Bandwidth: quick googling shows that a flight data recorder records between 64 and 256 12-bit words a second, i.e. 1-3 kbps. Browsing http://en.wikipedia.org/wiki/Bit_rate shows that another 2-8 kbps is needed for voice recording (from one microphone). Let's call it 10 kpbs all together.

Number of simultaneous connections: there are around 20,000 (ballpark) airliners in the air at the peak time each day.

Compare this to the rather old Iridium satellite network: 2400 (uplink) baud rate, 1100 calls simultaneously per satellite (of which there are 68). Not quite enough, since airplanes are not evenly distributed over the Earth or under the satellites, but not outrageously far from our requirements.

Cost: several billion dollars (under 10, I think) have been invested into building the Iridium network, and their operating expenses are around 100 million per year (they are a public company).

Clearly, it would not be unrealistically expensive, in the world of 500 million dollar airliners, to build and maintain a network of satellites to record all black-box voice and data in real time.


How many aircraft are lost that satellite link "crash data" would have been useful? I recall three, MH370 would make four. I imagine there are more, but compared to the number of aircraft that don't crash, the total is a rounding error.

http://en.wikipedia.org/wiki/TWA_Flight_800

http://en.wikipedia.org/wiki/China_Airlines_Flight_611

http://en.wikipedia.org/wiki/Air_France_Flight_447

Of the three, TWA flight 800 is the only one whose cause is controversial, and in-flight data transmission likely would not have helped identify the cause of that crash.

Of all the above accidents, the causes are understood and have not been repeated. In fact, the cause of Air France 447's instrumentation failure was understood before the crash - there was an an active airworthiness directive to fix the pitot icing.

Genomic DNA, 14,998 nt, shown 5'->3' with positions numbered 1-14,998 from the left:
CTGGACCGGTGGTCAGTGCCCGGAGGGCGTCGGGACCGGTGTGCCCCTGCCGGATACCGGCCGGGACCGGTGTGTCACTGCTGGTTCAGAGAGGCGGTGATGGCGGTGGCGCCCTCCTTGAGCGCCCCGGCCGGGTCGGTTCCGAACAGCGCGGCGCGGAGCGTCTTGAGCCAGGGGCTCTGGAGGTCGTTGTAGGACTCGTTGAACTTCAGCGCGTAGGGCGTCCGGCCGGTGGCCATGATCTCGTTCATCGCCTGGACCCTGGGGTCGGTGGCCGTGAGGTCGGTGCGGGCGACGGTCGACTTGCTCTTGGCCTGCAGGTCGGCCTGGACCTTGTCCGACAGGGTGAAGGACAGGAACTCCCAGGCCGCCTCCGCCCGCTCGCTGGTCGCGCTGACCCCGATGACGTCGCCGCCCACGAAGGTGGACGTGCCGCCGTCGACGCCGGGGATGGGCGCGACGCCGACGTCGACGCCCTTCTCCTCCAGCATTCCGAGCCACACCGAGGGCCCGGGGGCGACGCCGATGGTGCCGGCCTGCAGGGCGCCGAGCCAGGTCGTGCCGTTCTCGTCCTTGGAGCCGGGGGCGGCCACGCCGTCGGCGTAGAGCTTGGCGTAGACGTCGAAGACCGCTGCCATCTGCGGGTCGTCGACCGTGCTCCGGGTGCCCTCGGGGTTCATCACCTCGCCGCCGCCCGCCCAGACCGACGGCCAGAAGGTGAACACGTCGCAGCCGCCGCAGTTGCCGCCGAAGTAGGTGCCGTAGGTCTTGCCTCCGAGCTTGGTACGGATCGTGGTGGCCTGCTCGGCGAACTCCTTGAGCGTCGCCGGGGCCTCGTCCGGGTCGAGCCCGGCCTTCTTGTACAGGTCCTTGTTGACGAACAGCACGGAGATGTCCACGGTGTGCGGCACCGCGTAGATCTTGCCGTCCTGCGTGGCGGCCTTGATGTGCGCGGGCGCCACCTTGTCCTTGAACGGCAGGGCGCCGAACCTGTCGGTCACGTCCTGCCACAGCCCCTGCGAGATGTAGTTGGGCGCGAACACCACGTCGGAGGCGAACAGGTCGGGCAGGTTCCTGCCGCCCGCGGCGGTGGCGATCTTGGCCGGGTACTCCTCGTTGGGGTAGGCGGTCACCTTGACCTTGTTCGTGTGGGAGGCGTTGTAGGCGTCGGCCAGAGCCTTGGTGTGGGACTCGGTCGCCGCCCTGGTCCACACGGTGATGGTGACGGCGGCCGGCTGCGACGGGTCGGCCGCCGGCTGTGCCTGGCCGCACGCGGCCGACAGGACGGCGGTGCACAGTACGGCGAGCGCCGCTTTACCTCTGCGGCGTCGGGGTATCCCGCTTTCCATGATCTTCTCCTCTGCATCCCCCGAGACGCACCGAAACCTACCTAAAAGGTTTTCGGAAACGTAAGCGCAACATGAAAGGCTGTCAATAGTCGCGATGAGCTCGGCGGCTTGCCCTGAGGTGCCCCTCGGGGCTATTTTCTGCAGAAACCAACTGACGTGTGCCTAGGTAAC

Extraordinary expense with no(?) payback.


Satellite could just be a fallback only used when you're not over ground. This would remove the load of all US/European intra-continental flights (the vast majority).

It looks like ACARS already uses Iridium http://en.wikipedia.org/wiki/Aircraft_Communication_Addressi...


Part of the reason Iridium needs a lot of satellites is because they're in low earth orbit, to reduce latencies (800km instead of 42000km for geostationary orbits means round trip latency of 5ms instead of 280ms).

You might be able to lower costs by tolerating increased latency and using higher orbits. You'd still need something for pole coverage, of course.


Those higher orbits are significantly more expensive to achieve.


Sure, but you wouldn't have so many of them.


Why use satellites? There is plenty of long-range terrestrial radio tech that could do the job. Land-based and or even cargo ship based listening posts would be much cheaper. Aircraft-to-aircraft comms could also potentially do the job.

Granted, aircraft fly high in the air, but there are no line-of-sight problems as with terrestrial radio links, so even high frequency comms are possible.


Keep in mind that over-the-horizon radio communication is subject to the vagaries of the ionosphere and is not totally reliable. Further, there is a day/night difference, and a dependence on latitude. Line of sight at 30000 feet is about 200 miles, so there are huge areas where everything is over your horizon.


But don't most actual aircraft flight paths tend to stay near land? For those flights that must go over that horizon, couldn't they fail over to a lower freq / lower bandwidth channel, when needed; while still keeping near real-time status updates?

Or connect via another aircraft who is further behind them but on a similar flight plan.

Here is probably one of the worst flight paths for this type of potential comms http://flightaware.com/live/flight/UAL888/history/20140310/0...

I had intended to use that to support my notion that aircraft tend to stay near land. I've flown that route several times and each time we flew an arc that kept us near or overland. Like this, but never in Russian airspace. http://flightaware.com/live/flight/CCA985/history/20140309/0...

Man, these guys are all over the place. I may have to reform my ideas about flight paths.


Well, for the ones that travel within sight of land, we don't have much of a problem. And that may be "most". But "most" flights don't end in disaster. It is the ones that spend long hours over the horizon that are of the most concern.

A significant number spend lots of time more than 200 miles from land. And "land" here means some land with a data link endpoint.

With respect to airplanes forming some sort of mesh network, consider the bandwidth requirements throughout this link.


>With respect to airplanes forming some sort of mesh network, consider the bandwidth requirements throughout this link.